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Ensuring fair redistricting is the League’s number one goal. The U.S. Census determines how federal, state, and local election district lines are redrawn. A fair and open process will create districts that are equitable as to population, geography, and diversity. Sound redistricting will go farther than any one thing to ensure that all citizens can exercise their right to vote and that their votes count.


Gerrymandering, Redistricting, Apportionment  | Where the League Stands  | Democracy Act  | Cracking, Packing, Stacking  | Section 5 and Georgia  | What Can You Do  | Sign our Petition 



Gerrymandering, Redistricting, Apportionment: What’s the Difference and Why Does It Matter?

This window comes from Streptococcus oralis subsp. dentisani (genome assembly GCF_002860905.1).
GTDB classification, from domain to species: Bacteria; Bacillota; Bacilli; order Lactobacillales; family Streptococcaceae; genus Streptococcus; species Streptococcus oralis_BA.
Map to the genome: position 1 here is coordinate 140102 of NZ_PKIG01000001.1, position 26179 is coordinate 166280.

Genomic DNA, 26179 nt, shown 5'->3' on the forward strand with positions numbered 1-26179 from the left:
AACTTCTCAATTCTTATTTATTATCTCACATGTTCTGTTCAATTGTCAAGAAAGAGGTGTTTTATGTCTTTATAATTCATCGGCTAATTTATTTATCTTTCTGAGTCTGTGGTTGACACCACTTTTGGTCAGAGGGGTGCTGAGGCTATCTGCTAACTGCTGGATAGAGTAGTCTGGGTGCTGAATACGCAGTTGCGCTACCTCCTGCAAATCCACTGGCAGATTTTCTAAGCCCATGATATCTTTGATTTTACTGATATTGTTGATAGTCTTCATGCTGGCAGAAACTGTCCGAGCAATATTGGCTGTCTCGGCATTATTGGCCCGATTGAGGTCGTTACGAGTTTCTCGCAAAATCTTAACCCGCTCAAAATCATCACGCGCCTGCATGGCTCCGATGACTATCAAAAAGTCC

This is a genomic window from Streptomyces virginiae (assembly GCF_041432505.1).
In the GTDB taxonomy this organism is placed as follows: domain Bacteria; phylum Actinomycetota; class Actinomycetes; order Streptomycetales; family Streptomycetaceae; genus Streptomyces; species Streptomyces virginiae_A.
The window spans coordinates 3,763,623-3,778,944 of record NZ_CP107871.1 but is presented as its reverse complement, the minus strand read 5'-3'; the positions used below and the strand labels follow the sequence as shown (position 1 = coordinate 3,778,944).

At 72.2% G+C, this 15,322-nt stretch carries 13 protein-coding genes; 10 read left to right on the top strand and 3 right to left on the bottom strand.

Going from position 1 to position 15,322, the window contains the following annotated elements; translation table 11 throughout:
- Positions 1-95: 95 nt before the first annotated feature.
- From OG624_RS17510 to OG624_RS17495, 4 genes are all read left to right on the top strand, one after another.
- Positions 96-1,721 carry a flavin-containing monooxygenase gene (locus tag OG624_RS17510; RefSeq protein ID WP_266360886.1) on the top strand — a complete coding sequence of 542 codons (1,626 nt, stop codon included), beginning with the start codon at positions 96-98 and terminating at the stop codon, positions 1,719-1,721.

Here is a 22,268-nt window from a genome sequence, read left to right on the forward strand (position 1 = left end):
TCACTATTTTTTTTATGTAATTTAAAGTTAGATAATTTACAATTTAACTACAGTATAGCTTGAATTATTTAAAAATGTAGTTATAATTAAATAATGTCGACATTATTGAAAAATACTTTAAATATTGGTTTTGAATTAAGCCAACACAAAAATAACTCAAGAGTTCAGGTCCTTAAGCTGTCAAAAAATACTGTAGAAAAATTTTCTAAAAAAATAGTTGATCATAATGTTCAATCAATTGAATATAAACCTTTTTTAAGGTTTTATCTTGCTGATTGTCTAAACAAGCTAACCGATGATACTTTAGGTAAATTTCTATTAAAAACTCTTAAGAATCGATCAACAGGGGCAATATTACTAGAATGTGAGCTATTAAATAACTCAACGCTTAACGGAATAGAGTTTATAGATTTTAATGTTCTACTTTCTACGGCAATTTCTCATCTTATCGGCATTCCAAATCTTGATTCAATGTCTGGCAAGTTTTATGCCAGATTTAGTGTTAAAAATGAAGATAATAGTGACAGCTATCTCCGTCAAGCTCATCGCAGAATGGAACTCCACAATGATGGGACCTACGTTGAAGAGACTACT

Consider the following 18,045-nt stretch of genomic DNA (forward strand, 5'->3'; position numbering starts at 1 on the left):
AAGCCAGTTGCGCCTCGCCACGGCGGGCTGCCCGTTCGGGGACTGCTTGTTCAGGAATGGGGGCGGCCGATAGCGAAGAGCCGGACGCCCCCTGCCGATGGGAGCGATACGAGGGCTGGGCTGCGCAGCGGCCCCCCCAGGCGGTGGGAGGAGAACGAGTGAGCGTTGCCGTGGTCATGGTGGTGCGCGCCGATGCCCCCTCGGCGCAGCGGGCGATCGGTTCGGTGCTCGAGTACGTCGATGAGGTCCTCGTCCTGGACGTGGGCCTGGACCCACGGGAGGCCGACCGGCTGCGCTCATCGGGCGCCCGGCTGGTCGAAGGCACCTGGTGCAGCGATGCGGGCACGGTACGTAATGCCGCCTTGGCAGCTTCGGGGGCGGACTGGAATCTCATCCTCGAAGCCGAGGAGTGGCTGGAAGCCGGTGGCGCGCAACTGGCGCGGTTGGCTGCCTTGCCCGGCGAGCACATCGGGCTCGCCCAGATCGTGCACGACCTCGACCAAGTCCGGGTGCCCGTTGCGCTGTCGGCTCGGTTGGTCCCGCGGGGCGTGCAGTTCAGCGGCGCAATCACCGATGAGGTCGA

Gerrymandering, in U.S. politics, is drawing the boundaries of electoral districts in a way that gives one party an unfair advantage over its rivals. In 1964, the U.S. Supreme Court ruled that districts should be drawn to reflect substantial equality of population. However, studies of regional voting behavior show that the majority parties in some state legislatures continue to set district boundaries along partisan lines without regard for local boundaries or even contiguity. In early examples, districts were so distorted that they resembled salamanders which, combined with the name of the first governor to try it (Eldrige Gerry in 1812), gave the practice its name.